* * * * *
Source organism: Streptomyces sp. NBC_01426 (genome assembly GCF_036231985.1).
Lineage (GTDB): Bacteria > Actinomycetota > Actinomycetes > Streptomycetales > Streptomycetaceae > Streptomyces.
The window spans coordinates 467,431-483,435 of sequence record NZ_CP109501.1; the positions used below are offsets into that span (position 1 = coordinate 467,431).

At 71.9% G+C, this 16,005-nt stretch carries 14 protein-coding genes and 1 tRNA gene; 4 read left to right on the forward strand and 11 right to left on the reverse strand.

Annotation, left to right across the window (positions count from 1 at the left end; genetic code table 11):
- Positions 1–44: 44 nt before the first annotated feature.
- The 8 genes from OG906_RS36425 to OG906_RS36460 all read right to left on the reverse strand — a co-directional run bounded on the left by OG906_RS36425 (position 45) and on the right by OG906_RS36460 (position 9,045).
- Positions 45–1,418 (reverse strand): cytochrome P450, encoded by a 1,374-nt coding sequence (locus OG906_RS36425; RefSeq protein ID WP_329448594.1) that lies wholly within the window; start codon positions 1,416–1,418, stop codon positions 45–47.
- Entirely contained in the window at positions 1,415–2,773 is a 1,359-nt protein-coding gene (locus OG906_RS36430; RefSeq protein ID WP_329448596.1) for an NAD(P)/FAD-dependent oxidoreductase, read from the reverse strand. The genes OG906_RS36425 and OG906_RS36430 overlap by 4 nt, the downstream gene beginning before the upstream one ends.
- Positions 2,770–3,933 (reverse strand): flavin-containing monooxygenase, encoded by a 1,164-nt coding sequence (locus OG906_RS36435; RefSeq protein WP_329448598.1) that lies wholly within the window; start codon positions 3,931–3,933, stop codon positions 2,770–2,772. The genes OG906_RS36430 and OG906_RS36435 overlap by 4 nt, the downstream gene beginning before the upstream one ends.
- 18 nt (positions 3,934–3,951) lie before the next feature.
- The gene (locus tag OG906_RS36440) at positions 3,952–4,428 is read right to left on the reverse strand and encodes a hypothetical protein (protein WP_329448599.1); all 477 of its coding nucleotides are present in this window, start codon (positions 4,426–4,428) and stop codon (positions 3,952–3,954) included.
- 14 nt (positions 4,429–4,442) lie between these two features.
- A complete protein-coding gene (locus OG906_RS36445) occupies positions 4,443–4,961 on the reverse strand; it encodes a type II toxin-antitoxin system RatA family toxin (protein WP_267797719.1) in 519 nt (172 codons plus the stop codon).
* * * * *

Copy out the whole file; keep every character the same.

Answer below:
Source organism: Streptomyces sp. NBC_01426 (genome assembly GCF_036231985.1).
Lineage (GTDB): Bacteria > Actinomycetota > Actinomycetes > Streptomycetales > Streptomycetaceae > Streptomyces.
The window spans coordinates 467,431-483,435 of sequence record NZ_CP109501.1; the positions used below are offsets into that span (position 1 = coordinate 467,431).

At 71.9% G+C, this 16,005-nt stretch carries 14 protein-coding genes and 1 tRNA gene; 4 read left to right on the forward strand and 11 right to left on the reverse strand.

Annotation, left to right across the window (positions count from 1 at the left end; genetic code table 11):
- Positions 1–44: 44 nt before the first annotated feature.
- The 8 genes from OG906_RS36425 to OG906_RS36460 all read right to left on the reverse strand — a co-directional run bounded on the left by OG906_RS36425 (position 45) and on the right by OG906_RS36460 (position 9,045).
- Positions 45–1,418 (reverse strand): cytochrome P450, encoded by a 1,374-nt coding sequence (locus OG906_RS36425; RefSeq protein ID WP_329448594.1) that lies wholly within the window; start codon positions 1,416–1,418, stop codon positions 45–47.
- Entirely contained in the window at positions 1,415–2,773 is a 1,359-nt protein-coding gene (locus OG906_RS36430; RefSeq protein ID WP_329448596.1) for an NAD(P)/FAD-dependent oxidoreductase, read from the reverse strand. The genes OG906_RS36425 and OG906_RS36430 overlap by 4 nt, the downstream gene beginning before the upstream one ends.
- Positions 2,770–3,933 (reverse strand): flavin-containing monooxygenase, encoded by a 1,164-nt coding sequence (locus OG906_RS36435; RefSeq protein WP_329448598.1) that lies wholly within the window; start codon positions 3,931–3,933, stop codon positions 2,770–2,772. The genes OG906_RS36430 and OG906_RS36435 overlap by 4 nt, the downstream gene beginning before the upstream one ends.
- 18 nt (positions 3,934–3,951) lie before the next feature.
- The gene (locus tag OG906_RS36440) at positions 3,952–4,428 is read right to left on the reverse strand and encodes a hypothetical protein (protein WP_329448599.1); all 477 of its coding nucleotides are present in this window, start codon (positions 4,426–4,428) and stop codon (positions 3,952–3,954) included.
- 14 nt (positions 4,429–4,442) lie between these two features.
- A complete protein-coding gene (locus OG906_RS36445) occupies positions 4,443–4,961 on the reverse strand; it encodes a type II toxin-antitoxin system RatA family toxin (protein WP_267797719.1) in 519 nt (172 codons plus the stop codon).